Non-hydro renewables: while Vietnam is seeing substantial growth (and opportunities) in renewables capacity, Fitch stresses that the intermittent nature of wind and solar power coupled with an underdeveloped grid capacity remains a bottleneck to generation growth at present. For example, the rapid build out of renewable projects in Ninh Thun and Bình Thun has caused grid overload and renewables curtailment in recent months, and some wind and solar plants were forced to reduce their output.

As such, Fitch expects thermal capacity in Vietnam to continue seeing robust growth, adding a net capacity of approximately 15 GW by 2025 from end-2019, and another 4.8 GW by 2029, with coal being the main driver of this expansion. Fitch does stress that its forecasts remain conservative as a fraction of those in the pipeline, as Fitch has already accounted for project realisation risks. Coal projects that are at the highest risk of derailing are those that use less efficient technologies, located in provinces with high renewables penetration, and those that have yet to achieve a final investment decision and financial close."

And in Financial Times .............

Vietnam power crunch threatens future economy,  23 Sept 2019

"Vietnam’s government is scrambling to head off an impending energy crunch that threatens to bring blackouts within two years and hamper the near-term future of one of Asia’s fastest growing economies.

Prime Minister Nguyen Xuan Phuc has warned that power shortages could come as soon as 2021, and ordered other officials to speed up stalled plant projects.

At stake is the future of an economy that relies on energy-intensive manufacturing, and which is drawing a surge of new international interest because it is seen as a refuge from, and beneficiary of, the US-China trade war. "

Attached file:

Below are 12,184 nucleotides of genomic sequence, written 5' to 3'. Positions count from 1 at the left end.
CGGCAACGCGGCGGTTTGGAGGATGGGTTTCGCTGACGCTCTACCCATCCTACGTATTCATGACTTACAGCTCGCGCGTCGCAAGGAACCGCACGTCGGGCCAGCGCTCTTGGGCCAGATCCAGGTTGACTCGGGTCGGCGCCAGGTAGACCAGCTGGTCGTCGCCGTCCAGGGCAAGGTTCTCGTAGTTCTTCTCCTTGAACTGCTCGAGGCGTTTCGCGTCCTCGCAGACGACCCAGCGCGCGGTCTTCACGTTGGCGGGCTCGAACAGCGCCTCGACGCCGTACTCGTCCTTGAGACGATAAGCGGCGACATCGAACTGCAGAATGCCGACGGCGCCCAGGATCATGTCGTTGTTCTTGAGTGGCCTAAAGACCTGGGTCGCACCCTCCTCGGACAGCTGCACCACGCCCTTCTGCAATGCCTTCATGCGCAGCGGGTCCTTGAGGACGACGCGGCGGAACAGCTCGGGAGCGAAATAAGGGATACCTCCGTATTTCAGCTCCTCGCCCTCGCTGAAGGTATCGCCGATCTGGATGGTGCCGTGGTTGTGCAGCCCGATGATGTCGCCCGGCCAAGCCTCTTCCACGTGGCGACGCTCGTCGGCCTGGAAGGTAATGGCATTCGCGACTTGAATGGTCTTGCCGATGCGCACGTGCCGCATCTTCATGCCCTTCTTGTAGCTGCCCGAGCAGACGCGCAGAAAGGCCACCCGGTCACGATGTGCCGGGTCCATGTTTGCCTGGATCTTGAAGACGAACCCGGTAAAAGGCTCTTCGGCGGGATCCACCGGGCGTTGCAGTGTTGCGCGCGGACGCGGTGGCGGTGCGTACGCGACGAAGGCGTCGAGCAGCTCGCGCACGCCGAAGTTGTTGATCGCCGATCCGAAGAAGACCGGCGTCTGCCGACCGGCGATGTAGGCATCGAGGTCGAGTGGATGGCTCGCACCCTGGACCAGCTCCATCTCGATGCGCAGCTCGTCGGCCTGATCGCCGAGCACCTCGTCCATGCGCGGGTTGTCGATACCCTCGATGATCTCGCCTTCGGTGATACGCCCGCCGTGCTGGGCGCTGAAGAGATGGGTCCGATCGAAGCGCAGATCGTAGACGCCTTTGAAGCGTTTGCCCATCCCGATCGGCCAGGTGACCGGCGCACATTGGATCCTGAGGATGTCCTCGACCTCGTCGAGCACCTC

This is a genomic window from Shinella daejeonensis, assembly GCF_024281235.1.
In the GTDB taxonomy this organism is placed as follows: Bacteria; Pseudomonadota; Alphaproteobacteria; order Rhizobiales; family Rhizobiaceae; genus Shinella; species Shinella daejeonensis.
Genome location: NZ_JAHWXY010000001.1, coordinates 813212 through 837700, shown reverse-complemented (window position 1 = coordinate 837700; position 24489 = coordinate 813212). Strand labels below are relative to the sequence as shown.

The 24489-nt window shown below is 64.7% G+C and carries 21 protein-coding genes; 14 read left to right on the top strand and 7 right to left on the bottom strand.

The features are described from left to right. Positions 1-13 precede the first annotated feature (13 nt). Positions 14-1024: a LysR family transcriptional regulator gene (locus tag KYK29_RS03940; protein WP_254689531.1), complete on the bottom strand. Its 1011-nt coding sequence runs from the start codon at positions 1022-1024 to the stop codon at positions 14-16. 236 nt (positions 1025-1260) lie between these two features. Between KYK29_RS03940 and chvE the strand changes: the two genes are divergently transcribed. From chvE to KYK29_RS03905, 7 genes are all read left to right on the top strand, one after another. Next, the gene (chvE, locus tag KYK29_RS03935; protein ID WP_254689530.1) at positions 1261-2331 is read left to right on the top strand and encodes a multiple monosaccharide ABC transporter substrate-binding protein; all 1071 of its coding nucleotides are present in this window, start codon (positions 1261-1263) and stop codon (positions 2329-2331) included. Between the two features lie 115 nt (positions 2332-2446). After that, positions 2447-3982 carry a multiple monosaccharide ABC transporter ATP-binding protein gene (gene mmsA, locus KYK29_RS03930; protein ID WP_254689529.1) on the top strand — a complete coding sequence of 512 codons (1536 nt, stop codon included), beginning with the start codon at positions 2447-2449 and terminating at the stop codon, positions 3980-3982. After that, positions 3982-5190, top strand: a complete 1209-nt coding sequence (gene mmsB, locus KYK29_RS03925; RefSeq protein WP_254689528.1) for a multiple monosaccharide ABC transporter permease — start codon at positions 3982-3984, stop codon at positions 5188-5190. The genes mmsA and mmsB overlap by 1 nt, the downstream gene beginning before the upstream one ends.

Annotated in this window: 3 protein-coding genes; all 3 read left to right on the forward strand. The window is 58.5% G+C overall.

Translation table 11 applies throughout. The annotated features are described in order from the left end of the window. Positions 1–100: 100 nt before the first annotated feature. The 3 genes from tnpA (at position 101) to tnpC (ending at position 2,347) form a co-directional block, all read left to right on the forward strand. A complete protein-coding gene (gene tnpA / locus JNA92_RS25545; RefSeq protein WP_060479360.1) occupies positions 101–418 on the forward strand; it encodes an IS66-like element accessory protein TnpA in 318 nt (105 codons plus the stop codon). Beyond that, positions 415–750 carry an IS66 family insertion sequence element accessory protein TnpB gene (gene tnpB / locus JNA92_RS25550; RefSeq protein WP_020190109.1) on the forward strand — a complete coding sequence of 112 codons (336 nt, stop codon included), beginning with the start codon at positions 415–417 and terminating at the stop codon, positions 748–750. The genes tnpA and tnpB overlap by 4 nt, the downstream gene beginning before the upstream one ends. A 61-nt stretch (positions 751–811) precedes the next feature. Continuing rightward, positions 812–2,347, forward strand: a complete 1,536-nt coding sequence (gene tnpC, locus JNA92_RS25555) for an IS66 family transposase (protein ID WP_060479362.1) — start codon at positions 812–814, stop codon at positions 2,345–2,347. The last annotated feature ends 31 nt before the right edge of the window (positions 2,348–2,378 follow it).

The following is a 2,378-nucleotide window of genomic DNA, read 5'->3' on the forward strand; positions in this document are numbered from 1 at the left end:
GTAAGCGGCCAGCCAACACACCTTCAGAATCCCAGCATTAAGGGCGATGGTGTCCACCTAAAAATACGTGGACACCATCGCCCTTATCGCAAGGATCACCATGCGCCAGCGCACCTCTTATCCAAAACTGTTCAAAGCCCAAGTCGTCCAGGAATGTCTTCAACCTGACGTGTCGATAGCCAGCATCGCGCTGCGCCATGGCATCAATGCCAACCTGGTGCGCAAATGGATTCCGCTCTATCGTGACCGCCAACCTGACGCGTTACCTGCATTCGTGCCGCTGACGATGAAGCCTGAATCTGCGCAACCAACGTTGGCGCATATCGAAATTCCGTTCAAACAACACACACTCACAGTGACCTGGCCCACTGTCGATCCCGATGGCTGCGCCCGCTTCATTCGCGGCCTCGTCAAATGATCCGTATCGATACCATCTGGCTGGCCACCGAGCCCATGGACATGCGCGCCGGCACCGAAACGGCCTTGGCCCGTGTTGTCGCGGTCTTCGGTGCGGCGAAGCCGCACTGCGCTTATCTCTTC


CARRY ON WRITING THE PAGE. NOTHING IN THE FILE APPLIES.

By the end of 2019, Vietnam had a total installed capacity of 55.94 GW comprising coal (36.2%), hydropower (30.3%), oil & gas (16.2%) and renewables (9.64%). 20.25GW coal capacity is NOT capable of delivering 33.91 billion kWh in the first 2 months of 2020. Excess coal thermoelectricity could be supplied by neighbouring countries. This means that coal power plants in Vietnam were operating at full capacity in early 2020.

State-owned utility EVN has set a target to increase generated and purchased power output this year by 8.9pc compared with 2019 to 251.62TWh. The company's total power supplies, including its own generation and power that it purchased, reached 231.1TWh last year, an increase of 8.85pc from 2018.

JHDP is a top priority power project in Northern Vietnam because of its location within the key economic zone between Hanoi and Hai Phong. The electricity distribution system in northern vietnam is divided between power generation centers and the demand centers. The main demand centers are Hanoi and Hai Phong, while generation lies in the North-East (coal, mainly around Quang Ninh) and North-West (hydropower). This places a lot of constraints on the power flows through the distribution cables which were often overloaded duing peak. The intermediate location of Hai Duong within the economic zone eases distribution load of the main transmission lines.

Jaks Hai Duong Power Plant, a much needed source of electricity power, will commence operation in the next few months to ease Vietnam's power crunch.

Thank you for reading !